AIXchange: Useful Storage Links – Here's an assortment of really good storage-related articles — the majority of which are found on IBM developerWorks — that are worth your time. While some of them are a few years old, they still provide relevant information.
These are my links for 13 lug 2014 through 14 lug 2014:
Inbox – The next-generation email platform – Inbox uses standard interfaces that you've come to expect from modern APIs. We've taken care of the bugs and edge-cases with character encodings, MIME structures, misformatted socket protocols, and more. Plus, your app will continue to "just work" over the same API as more providers are added.
RainLoop Webmail – Modest system requirements, decent performance, simple installation and upgrade, no database required – all these make RainLoop Webmail a perfect choice for your email solution. You are free to use RainLoop Webmail for your personal or non-profit projects.
LCMC – The LCMC is a GUI application that configures, manages and visualizes high-availability clusters. Specifically it manages clusters that use one or more of these components: Pacemaker, Corosync, Heartbeat, DRBD, KVM, XEN and LVM.
Index of /tig – Tig is an ncurses-based text-mode interface for git. It functions mainly as a Git repository browser, but can also assist in staging changes for commit at chunk level and act as a pager for output from various Git commands.
These are my links for 16 gen 2013 through 17 gen 2013:
Graylog2 – Free open source self-hosted log management and exception tracking – Simple log management
Graylog2 enables you to unleash the power that lays inside your logs. Use it to run analytics, alerting, monitoring and powerful searches over your whole log base. Need to debug a failing request? Just run a quick filter search to find it and see what errors it produced. Want to see all messages a certain API consumer is consuming in real time? Create streams for every consumer and have them always only one click away.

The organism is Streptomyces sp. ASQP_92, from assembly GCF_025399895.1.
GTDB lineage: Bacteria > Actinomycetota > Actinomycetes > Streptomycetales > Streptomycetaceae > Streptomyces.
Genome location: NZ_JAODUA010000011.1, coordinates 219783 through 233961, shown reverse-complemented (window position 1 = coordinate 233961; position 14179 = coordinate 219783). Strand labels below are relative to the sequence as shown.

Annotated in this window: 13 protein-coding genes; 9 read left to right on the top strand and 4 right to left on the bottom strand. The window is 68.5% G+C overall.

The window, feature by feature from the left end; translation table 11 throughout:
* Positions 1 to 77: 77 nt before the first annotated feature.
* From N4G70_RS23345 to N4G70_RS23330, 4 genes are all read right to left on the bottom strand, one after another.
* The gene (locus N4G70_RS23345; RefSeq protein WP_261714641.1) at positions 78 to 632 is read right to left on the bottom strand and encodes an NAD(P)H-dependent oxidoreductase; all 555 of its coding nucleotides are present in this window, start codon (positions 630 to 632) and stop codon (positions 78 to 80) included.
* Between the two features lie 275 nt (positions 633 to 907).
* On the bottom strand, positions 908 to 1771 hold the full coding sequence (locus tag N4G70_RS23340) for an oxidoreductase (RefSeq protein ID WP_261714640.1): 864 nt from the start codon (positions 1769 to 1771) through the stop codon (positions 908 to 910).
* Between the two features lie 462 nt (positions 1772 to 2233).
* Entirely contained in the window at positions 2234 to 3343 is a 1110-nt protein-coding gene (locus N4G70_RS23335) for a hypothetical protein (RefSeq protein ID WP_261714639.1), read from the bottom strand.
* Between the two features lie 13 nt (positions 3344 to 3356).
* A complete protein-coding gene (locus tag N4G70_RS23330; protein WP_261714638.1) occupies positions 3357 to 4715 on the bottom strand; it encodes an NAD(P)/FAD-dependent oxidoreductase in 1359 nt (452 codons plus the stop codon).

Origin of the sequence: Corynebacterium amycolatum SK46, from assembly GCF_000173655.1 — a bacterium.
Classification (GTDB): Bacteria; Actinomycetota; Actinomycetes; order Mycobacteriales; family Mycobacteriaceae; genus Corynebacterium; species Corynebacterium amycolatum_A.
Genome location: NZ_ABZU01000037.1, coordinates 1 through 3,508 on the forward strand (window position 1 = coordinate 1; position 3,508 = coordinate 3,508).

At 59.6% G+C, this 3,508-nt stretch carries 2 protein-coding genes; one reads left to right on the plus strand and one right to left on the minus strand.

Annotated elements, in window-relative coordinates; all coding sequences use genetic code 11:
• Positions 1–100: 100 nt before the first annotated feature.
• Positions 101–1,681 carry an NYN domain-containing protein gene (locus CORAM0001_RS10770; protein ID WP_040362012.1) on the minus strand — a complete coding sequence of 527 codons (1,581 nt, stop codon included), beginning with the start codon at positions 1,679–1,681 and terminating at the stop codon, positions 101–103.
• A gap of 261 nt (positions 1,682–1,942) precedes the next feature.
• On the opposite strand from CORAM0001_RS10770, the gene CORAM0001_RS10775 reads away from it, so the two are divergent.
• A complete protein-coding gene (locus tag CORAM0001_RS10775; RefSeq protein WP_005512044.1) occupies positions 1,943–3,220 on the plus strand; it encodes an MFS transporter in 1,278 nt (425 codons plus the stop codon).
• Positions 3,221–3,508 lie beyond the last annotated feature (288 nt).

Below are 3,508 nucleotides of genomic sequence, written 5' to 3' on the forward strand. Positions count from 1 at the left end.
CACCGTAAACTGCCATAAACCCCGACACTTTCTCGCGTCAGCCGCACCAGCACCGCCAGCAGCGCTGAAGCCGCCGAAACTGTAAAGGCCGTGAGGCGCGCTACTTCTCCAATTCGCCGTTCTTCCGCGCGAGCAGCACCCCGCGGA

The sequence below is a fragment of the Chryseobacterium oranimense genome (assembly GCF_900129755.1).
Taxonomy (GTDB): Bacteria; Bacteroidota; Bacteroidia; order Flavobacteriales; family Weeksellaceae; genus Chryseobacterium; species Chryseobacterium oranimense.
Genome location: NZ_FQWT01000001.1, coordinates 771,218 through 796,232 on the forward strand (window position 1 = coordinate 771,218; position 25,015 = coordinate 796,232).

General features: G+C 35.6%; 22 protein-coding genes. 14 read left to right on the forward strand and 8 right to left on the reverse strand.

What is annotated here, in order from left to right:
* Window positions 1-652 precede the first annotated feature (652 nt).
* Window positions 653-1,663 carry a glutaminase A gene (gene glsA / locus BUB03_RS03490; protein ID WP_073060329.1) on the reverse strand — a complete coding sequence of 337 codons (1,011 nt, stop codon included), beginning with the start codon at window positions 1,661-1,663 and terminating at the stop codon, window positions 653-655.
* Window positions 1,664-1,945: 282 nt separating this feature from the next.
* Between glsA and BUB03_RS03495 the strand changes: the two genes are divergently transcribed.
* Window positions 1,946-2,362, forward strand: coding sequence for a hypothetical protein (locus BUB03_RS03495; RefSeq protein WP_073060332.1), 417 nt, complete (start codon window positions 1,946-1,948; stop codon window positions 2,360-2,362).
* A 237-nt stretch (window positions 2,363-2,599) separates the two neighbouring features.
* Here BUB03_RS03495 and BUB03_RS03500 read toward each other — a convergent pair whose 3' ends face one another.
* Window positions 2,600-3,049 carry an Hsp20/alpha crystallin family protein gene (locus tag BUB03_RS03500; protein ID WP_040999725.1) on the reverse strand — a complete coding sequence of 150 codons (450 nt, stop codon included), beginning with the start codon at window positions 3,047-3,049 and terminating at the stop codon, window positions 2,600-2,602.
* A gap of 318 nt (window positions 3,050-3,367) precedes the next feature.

Free and open source
Graylog2 is free and open source. It is licensed under the GNU General Public License v3 (GPLv3) and all source code can be browsed on GitHub. The web interface is using Ruby On Rails, the server is written in Java.
Used by professionals
The first version of Graylog2 was released in July 2010. Since then there has been rapid and continuous development and a number of major releases.
Centralizzare i log mediante Elasticsearch, Logstash e Kibana – Mia mamma usa Linux! – Uno dei principali problemi che si rilevano in fase di debug delle anomalie relative ad applicazioni è la frammentazione delle informazioni. Tanti log, buona parte dei quali inutili, sono sparsi ovunque nelle macchine interessate all’erogazione di questo o quel servizio.
Tipicamente quando si tratta di servizi ripartiti su più macchine è sempre necessario aprire diverse console all’interno delle quali, per ciascuna macchina, il (o i) file di log vengono aperti, filtrati stampati e via così, sino ad ottenere una situazione degna di Sherlock Holmes, in cui solo consumati ed abili detective riescono a trovare l’indizio che sfugge ai più.
Esiste però una via migliore per gestire enormi quantità di log in una forma centralizzata, facilmente ricercabile e che usi un’interfaccia gradevole. Si tratta della combinazione di tre software: Elasticsearch, Logstash e Kibana.
Viste le numerose richieste ricevute e rispettando sempre la filosofia alla base del progetto miamammausalinux.org, il video del seminario viene proposto integralmente nelle sue parti, insieme alla documentazione fornita ai partecipanti.